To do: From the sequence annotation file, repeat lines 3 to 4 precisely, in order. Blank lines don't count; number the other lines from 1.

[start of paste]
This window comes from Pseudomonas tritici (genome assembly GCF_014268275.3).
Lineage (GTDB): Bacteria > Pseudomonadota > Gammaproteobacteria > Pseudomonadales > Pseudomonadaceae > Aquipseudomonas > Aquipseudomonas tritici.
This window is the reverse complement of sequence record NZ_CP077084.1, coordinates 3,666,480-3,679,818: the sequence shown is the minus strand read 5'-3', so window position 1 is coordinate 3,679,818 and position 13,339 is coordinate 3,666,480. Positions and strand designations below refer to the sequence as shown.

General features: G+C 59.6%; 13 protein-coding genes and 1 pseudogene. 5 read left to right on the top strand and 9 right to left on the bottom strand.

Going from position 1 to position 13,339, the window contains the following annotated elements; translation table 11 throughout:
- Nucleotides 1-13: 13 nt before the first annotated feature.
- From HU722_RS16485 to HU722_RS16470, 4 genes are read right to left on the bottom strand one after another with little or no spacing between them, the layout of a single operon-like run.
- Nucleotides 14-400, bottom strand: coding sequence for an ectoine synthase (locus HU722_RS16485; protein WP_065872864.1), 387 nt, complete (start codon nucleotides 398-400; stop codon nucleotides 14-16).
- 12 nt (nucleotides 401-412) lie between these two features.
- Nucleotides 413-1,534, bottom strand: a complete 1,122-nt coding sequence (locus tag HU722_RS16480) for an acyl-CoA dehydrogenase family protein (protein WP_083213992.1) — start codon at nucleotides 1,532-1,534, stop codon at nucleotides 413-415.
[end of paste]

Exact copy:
This window is the reverse complement of sequence record NZ_CP077084.1, coordinates 3,666,480-3,679,818: the sequence shown is the minus strand read 5'-3', so window position 1 is coordinate 3,679,818 and position 13,339 is coordinate 3,666,480. Positions and strand designations below refer to the sequence as shown.

General features: G+C 59.6%; 13 protein-coding genes and 1 pseudogene. 5 read left to right on the top strand and 9 right to left on the bottom strand.